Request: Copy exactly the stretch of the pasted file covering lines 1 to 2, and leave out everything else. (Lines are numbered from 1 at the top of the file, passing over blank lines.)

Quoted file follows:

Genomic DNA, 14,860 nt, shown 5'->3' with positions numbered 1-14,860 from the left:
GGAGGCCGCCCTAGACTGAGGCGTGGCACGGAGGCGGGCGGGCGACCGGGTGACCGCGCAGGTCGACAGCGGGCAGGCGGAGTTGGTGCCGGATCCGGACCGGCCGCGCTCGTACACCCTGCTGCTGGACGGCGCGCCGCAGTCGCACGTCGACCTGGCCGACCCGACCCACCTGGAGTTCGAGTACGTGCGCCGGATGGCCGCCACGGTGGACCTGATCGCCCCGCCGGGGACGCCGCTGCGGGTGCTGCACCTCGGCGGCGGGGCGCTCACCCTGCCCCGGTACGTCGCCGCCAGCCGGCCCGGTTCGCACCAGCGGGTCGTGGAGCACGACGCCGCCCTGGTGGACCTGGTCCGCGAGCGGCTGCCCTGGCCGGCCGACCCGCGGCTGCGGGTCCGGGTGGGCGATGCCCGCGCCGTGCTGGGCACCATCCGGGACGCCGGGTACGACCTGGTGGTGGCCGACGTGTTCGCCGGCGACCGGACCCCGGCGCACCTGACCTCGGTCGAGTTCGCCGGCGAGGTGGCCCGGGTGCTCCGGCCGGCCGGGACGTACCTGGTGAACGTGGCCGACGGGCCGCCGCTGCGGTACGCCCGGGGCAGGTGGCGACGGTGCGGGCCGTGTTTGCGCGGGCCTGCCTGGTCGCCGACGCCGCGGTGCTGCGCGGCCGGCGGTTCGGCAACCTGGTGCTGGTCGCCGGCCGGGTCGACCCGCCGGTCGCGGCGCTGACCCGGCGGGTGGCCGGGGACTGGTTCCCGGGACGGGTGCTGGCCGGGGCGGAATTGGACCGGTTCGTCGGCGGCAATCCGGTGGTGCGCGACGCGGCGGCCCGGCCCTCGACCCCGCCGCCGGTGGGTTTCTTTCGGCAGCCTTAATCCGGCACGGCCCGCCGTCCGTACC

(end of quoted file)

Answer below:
Genomic DNA, 14,860 nt, shown 5'->3' with positions numbered 1-14,860 from the left:
GGAGGCCGCCCTAGACTGAGGCGTGGCACGGAGGCGGGCGGGCGACCGGGTGACCGCGCAGGTCGACAGCGGGCAGGCGGAGTTGGTGCCGGATCCGGACCGGCCGCGCTCGTACACCCTGCTGCTGGACGGCGCGCCGCAGTCGCACGTCGACCTGGCCGACCCGACCCACCTGGAGTTCGAGTACGTGCGCCGGATGGCCGCCACGGTGGACCTGATCGCCCCGCCGGGGACGCCGCTGCGGGTGCTGCACCTCGGCGGCGGGGCGCTCACCCTGCCCCGGTACGTCGCCGCCAGCCGGCCCGGTTCGCACCAGCGGGTCGTGGAGCACGACGCCGCCCTGGTGGACCTGGTCCGCGAGCGGCTGCCCTGGCCGGCCGACCCGCGGCTGCGGGTCCGGGTGGGCGATGCCCGCGCCGTGCTGGGCACCATCCGGGACGCCGGGTACGACCTGGTGGTGGCCGACGTGTTCGCCGGCGACCGGACCCCGGCGCACCTGACCTCGGTCGAGTTCGCCGGCGAGGTGGCCCGGGTGCTCCGGCCGGCCGGGACGTACCTGGTGAACGTGGCCGACGGGCCGCCGCTGCGGTACGCCCGGGGCAGGTGGCGACGGTGCGGGCCGTGTTTGCGCGGGCCTGCCTGGTCGCCGACGCCGCGGTGCTGCGCGGCCGGCGGTTCGGCAACCTGGTGCTGGTCGCCGGCCGGGTCGACCCGCCGGTCGCGGCGCTGACCCGGCGGGTGGCCGGGGACTGGTTCCCGGGACGGGTGCTGGCCGGGGCGGAATTGGACCGGTTCGTCGGCGGCAATCCGGTGGTGCGCGACGCGGCGGCCCGGCCCTCGACCCCGCCGCCGGTGGGTTTCTTTCGGCAGCCTTAATCCGGCACGGCCCGCCGTCCGTACC